The story follows our main character, Penny, who lives with her mother on a small island in a town called Sparrow. Now Sparrow could be just like any other little island town except that it has a rather dark history.
Introducing the Swan Sisters
Two centuries ago, the Swan sisters, Marguerite, Aurora, and Hazel were sentenced to death for witchcraft. Instead of being hanged or burned, the sisters’ hands were bound, rocks were tied to their ankles and they were drowned off the shore of the island.
When I first picked up this book, I thought that the sisters were actually witches but as it turns out, they really weren’t. They were all incredibly beautiful and alluring young women, and their only real crime was seducing the men of Sparrow (two of the sisters were especially fond of sex). So basically, what we have here is a vicious case of slut-shaming leading to the murders of three innocent girls.
Two Hundred Years of Revenge
But that was not the last the small town heard of the Swan sisters. As it turns out, every summer the sisters rise from their watery graves and return in order to take revenge on the town that wronged them.
Each of the sisters takes over and inhabits a body of a local girl. Once in human form, the sisters then each drown at least one boy between June 1 until June 21, the summer solstice. During that time, no boys — local or tourists — are safe.
You see, once a Swan sister has her sights on a boy, he is pretty much powerless to resist and will willingly follow the sister into the sea ultimately leading to his death.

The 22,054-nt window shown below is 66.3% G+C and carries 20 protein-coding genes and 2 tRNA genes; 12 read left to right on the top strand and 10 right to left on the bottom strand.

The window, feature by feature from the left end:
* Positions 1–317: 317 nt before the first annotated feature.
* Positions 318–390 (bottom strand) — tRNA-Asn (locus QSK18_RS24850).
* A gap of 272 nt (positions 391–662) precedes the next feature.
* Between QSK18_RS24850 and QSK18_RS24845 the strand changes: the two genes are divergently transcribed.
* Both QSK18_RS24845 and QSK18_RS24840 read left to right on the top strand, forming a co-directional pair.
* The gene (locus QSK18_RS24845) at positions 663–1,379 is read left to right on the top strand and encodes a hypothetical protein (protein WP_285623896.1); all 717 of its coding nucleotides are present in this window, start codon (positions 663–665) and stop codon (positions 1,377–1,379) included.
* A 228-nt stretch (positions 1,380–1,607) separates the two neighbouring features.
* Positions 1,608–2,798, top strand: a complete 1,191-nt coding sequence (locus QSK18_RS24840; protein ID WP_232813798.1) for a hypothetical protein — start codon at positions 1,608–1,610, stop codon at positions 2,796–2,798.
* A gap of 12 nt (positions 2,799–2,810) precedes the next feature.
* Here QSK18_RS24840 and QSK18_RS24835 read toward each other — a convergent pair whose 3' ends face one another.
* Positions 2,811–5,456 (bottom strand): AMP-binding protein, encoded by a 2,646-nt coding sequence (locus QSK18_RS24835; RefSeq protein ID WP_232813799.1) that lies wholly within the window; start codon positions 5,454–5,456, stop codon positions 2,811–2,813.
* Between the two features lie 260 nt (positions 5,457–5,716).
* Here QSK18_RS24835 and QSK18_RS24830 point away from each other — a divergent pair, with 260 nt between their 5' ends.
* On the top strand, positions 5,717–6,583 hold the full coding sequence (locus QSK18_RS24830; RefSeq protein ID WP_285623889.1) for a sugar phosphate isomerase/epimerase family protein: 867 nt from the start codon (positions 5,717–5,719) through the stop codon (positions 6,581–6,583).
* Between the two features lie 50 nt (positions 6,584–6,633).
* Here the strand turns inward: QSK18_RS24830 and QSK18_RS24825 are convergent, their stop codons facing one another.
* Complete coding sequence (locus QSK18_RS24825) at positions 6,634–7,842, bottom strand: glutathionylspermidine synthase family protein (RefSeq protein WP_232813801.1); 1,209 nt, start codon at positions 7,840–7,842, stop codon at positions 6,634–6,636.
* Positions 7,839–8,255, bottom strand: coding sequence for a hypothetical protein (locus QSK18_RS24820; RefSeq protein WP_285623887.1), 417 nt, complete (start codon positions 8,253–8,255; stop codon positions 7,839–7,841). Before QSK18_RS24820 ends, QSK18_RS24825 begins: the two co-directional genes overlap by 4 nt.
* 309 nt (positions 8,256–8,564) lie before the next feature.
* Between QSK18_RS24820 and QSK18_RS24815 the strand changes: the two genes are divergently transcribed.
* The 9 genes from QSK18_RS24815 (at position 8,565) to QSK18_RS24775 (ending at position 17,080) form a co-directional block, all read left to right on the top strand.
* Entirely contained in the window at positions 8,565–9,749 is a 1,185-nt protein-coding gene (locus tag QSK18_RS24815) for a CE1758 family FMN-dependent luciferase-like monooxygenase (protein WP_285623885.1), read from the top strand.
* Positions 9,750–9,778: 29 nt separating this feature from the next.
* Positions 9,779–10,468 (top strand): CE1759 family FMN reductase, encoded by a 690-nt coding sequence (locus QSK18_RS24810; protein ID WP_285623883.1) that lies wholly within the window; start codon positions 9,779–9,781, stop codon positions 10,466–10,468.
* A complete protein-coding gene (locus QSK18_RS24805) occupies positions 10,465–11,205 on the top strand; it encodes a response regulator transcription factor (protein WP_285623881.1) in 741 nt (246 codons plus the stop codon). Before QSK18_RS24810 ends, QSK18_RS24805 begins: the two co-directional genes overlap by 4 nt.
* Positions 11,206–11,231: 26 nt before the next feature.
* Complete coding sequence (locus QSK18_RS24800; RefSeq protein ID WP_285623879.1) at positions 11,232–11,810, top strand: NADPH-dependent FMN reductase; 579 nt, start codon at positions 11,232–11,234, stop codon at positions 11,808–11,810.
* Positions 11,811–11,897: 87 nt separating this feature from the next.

Oh, and nobody knows which local girl is possessed because while living in their host’s body, the Swan sister is able to absorb the personality and all the memories and mannerisms of their host, so it’s nearly impossible to tell who has been possessed.
But despite the danger, tourists flock in from all over in the hopes of perhaps catching a glimpse of the infamous Swan sisters who have killed innocent boys every summer in the town for the past 200 years.
There’s a New Boy in Town
So back to our main characters, Penny. So on the eve of the sister’s yearly return, a boy named Bo Carter arrives in Sparrow, utterly oblivious to the dangers he has just walked into.
Now there was kind of an insta-love thing going on with Penny and Bo which annoyed me a bit, but the story was interesting enough that I was able to overlook it, especially when we learn that they both have secrets that they are keeping from each other.
But still, they moved to the lovey-dovey stage really quickly. So they get together romantically but as we can guess, one of the sisters sets her sights on Bo, and it’s up to Penny to protect him.
The Past and the Present
I enjoyed how the story weaved back and forth between present day and the past when the sisters were still human, and it slowly unfolds how things ended up turning so tragic for them and the town. It was nice to see the human side of the Swans and not only the raging, vengeful side, which helped the reader to kind of understand where they were coming from.
Everyone’s a Suspect
The town drama sucked me in as well. Once boys began drowning, mistrust spreads like wildfire as everyone, the reader included, tries to figure out which girls the sisters have possessed.